Don Topley: Weather was kind as the stars turned out at Holbrook
In his weekly column Don Topley looks back at a memorable Cricket Festival
The 20th Minor Counties Cricket Festivals has now been put to bed with over 320 talented young Under 11 and 12 cricketers performing on the six cricket fields at the Royal Hospital School, Holbrook.
It is a delight for the senses, with a cacophony of appeals, applause and celebration all around from the six games being played.
Hundreds of parents descend on Suffolk to support their child's first formal tour and contribute to the wonderful atmosphere.
A small number of parents do hide nervously behind a tree or a fence when their off-spring walk out to bat or has the chance to bowl - the standard of competition is very high!
Cambridgeshire Under 12s were impressive, winning the Ipswich Building Society Claret Jug - well, it is just a week after the British Open! Cambridgeshire won all five fixtures, but Norfolk, Suffolk and Netherlands were still in contention to win the U12s even on the last day, should Cambridgeshire slip up.
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All Under 12s fixtures were played as long format games, offering all players the chance to learn to bat; listening to England's long format game the boys would have been underwhelmed with England's trials and tribulations v Australia last week!
In contrast, the Under 11 festival is a mixture of long format and t20, which they all enjoy. Add in some coloured clothing courtesy of ColourplanPrint of Ipswich, and some music, you could be at the County Ground, Chelmsford for a t20Blast.
A number of current and former Essex County Cricket Club players were on hand to meet the young cricketers and parents.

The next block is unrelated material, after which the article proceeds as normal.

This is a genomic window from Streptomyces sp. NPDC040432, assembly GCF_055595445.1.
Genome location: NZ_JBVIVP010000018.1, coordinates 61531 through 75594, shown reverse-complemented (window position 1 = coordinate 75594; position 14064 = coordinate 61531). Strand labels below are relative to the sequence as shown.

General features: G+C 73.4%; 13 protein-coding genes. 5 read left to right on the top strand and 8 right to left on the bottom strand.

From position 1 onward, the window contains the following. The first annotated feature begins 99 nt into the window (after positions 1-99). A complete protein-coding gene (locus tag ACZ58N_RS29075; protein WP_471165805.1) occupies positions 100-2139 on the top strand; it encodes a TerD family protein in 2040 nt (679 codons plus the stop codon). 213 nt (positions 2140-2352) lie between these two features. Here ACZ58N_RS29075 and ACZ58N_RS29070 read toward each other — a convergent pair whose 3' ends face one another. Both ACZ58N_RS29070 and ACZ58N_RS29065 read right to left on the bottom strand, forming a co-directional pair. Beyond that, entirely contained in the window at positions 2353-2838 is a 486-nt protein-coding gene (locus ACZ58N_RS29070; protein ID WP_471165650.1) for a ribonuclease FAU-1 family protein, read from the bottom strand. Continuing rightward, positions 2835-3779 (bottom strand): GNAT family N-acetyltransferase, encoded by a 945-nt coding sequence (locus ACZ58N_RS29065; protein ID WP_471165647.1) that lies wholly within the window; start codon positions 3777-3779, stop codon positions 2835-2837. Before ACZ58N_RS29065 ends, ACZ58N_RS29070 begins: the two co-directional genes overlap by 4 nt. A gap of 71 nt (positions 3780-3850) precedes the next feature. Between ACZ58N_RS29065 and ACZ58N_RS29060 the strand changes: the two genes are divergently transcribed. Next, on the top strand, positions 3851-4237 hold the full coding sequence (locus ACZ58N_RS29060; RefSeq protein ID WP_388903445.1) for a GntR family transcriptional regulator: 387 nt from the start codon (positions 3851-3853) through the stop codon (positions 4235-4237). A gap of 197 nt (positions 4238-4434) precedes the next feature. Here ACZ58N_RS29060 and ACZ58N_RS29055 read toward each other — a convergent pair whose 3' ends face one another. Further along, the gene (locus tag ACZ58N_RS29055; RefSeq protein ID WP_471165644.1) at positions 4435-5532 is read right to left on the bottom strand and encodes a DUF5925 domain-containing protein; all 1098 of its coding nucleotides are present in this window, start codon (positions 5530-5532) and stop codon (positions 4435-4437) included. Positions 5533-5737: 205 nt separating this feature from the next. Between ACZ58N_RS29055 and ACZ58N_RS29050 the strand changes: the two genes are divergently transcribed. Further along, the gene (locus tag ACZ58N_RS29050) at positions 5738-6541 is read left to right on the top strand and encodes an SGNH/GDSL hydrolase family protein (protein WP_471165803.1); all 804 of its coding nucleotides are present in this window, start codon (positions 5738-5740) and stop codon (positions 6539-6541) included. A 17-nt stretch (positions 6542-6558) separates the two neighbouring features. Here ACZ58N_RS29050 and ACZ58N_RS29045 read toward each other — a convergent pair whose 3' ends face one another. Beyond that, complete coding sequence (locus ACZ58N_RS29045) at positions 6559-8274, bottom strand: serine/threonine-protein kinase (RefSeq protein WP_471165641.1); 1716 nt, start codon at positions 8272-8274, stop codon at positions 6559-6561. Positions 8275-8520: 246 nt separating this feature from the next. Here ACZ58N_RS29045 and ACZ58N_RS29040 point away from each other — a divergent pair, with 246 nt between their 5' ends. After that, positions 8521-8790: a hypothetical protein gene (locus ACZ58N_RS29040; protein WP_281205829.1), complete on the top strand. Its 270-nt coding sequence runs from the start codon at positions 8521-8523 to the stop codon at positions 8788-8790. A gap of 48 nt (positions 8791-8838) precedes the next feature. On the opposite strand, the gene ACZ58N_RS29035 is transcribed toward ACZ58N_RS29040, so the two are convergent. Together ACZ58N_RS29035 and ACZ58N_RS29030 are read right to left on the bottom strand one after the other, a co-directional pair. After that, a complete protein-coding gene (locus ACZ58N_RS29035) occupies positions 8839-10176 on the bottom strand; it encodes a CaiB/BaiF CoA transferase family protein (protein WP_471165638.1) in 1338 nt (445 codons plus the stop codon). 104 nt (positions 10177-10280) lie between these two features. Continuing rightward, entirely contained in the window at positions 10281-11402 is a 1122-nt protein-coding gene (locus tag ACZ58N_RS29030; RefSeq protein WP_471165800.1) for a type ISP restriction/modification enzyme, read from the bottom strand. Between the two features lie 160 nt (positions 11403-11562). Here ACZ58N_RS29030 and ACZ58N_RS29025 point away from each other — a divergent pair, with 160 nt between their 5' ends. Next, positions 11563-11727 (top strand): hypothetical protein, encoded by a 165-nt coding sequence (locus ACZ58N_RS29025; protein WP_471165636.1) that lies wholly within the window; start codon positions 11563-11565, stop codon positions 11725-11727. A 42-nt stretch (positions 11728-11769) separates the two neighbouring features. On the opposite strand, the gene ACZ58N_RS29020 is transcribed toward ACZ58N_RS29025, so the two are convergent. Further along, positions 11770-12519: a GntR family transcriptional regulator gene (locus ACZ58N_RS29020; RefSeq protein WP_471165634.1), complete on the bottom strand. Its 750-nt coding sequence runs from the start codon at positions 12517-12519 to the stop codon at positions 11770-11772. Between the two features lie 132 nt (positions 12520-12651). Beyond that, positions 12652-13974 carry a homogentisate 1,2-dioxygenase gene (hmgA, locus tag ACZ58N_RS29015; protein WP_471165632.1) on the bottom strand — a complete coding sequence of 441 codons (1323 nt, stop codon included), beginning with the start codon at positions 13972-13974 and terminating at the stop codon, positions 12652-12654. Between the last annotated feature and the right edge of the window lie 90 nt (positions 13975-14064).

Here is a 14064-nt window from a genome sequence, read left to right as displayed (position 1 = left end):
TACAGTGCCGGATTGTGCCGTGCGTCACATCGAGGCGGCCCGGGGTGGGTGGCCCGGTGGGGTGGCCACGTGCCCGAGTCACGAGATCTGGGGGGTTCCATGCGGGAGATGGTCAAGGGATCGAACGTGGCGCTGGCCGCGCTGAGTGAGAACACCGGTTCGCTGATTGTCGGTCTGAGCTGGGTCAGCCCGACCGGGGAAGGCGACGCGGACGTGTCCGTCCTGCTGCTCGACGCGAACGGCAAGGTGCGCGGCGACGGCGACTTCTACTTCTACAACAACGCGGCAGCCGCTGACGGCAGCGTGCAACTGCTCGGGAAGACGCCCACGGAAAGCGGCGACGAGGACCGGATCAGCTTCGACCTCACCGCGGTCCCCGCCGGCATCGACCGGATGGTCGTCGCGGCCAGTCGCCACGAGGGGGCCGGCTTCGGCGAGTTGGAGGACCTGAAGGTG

Essex Captain, Ryan Ten Doeschate, Tom Westley, Jamie Porter, Graham Napier, John Childs and Nick Knight (now of Sky Sports Cricket) were seen at Holbrook at the festivals.
Nick - who shared the dressing room with me at Essex in the early 1990s - had a special day watching his own son, Ollie, claiming a seven wicket haul with his leg-spin for Suffolk U11s.
The England and Gloucestershire wicketkeeping legend, Jack Russell, was also on hand, to launch his latest painting of 'The Cricket Scene at Holbrook', depicting a tall left arm bowler - the school's only international cricketer, Reece Topley - performing in front of the impressive Queen Anne style buildings on the River Stour.
It is a fabulous work of art that Jack loved painting and is currently in London at exhibition.
The Suffolk weather was kind too, the MCCF lost just five minutes of playing time over the nine days of cricket for a squally shower, so once again the Shotley Peninsula proved to be an asset with its own dry and sunny mini-climate.
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